My withholding status has been married with no dependents. If I change my W-4 filing status to single vs. married, will my take-home pay be increased or decreased?
If you switch from married to one of the other withholding statuses, your take-home pay will be lower. More of your pay is withheld at the single rate than at the rate for married taxpayers.
Withholding Status Options
You have three choices for your W-4 filing status as it relates to your marital status. Each may have a different affect on your withholding status, depending on your situation.
Your 2019 W-4 filing status choices are:
- Single: W-4 Single status should be used if you are not married and have no dependents.
- Married: W-4 married status should be used if you are married and are filing jointly.
- Married, but withhold at higher Single rate: This status should be used if you are married but filing separately, or if both spouses work and have similar income.
Your 2020 W-4 filing status choices are:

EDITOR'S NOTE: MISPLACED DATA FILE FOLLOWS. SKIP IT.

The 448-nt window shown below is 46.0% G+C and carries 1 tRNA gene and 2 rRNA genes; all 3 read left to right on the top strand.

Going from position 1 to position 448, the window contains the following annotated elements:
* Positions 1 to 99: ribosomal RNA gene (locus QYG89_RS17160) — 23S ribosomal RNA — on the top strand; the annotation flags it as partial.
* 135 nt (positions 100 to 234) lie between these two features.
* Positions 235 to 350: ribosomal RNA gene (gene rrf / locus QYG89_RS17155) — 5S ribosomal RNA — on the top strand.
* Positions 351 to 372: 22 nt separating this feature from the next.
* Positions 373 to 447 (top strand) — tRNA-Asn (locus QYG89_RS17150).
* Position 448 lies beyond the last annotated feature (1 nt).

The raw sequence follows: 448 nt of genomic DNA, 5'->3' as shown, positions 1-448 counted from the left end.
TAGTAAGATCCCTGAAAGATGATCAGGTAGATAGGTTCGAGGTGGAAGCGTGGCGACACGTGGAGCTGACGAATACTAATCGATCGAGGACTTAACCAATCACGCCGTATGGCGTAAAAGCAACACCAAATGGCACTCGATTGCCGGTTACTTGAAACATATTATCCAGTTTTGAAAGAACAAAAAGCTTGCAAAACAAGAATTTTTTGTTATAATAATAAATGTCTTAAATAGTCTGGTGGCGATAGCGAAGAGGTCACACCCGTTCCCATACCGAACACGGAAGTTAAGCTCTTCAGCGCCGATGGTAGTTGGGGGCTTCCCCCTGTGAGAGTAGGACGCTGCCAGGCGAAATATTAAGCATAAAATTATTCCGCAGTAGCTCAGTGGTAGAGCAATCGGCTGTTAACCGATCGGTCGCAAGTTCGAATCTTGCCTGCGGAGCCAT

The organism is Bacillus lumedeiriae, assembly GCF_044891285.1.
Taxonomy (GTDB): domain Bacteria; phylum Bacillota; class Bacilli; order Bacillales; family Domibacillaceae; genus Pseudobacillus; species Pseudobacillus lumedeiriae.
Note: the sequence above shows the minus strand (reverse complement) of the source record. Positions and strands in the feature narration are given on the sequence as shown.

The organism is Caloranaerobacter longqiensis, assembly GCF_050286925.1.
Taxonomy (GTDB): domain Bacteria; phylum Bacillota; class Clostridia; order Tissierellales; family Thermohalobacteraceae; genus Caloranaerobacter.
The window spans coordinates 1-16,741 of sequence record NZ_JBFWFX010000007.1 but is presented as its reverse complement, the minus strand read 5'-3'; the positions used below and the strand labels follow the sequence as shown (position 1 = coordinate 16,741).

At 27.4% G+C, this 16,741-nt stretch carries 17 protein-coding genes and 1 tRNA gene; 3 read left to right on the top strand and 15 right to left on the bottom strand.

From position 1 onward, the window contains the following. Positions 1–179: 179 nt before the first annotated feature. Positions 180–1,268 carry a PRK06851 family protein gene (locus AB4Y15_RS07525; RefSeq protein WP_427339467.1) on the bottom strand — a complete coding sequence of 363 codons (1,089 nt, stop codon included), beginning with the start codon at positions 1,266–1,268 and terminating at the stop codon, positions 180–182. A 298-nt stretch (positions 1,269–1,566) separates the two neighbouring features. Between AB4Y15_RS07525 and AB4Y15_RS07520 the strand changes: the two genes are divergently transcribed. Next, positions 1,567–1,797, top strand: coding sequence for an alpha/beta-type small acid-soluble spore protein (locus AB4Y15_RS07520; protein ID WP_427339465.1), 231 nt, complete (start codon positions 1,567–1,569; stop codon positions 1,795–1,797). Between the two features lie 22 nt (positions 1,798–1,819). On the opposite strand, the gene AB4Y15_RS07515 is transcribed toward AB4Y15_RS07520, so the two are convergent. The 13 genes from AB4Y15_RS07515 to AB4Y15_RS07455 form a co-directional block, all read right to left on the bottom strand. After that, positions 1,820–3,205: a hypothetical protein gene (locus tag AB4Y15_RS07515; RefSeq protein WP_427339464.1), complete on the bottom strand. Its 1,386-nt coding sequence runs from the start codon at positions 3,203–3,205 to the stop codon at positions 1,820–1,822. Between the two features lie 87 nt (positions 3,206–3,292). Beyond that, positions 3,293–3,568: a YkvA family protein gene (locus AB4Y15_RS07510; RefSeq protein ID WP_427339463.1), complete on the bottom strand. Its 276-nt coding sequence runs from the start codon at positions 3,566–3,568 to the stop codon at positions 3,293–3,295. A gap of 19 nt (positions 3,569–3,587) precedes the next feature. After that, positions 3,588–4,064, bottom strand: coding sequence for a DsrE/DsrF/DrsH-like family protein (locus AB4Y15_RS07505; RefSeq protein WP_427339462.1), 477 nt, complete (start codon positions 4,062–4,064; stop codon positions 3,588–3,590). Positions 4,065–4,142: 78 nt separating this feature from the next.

- Single or Married Filing Separately: This status should be used if you are either single or married but filing separately.
- Married Filing Jointly (or Qualifying Widower): This status should be used if you are married and filing a joint tax return with your spouse. This status will have less taxes withheld from each paycheck than Head of Household.
- Head of Household: This status should be used if you are filing your tax return as head of household. Historically this status will have more withholding than Married Filing Jointly.
More Help on Single vs. Married Withholding Statuses
For personalized guidance when it comes to state withholding forms and your withholding status, find an H&R Block tax office nearest you. In the meantime, view our W-4 Withholding Calculator to gauge your federal withholdings.
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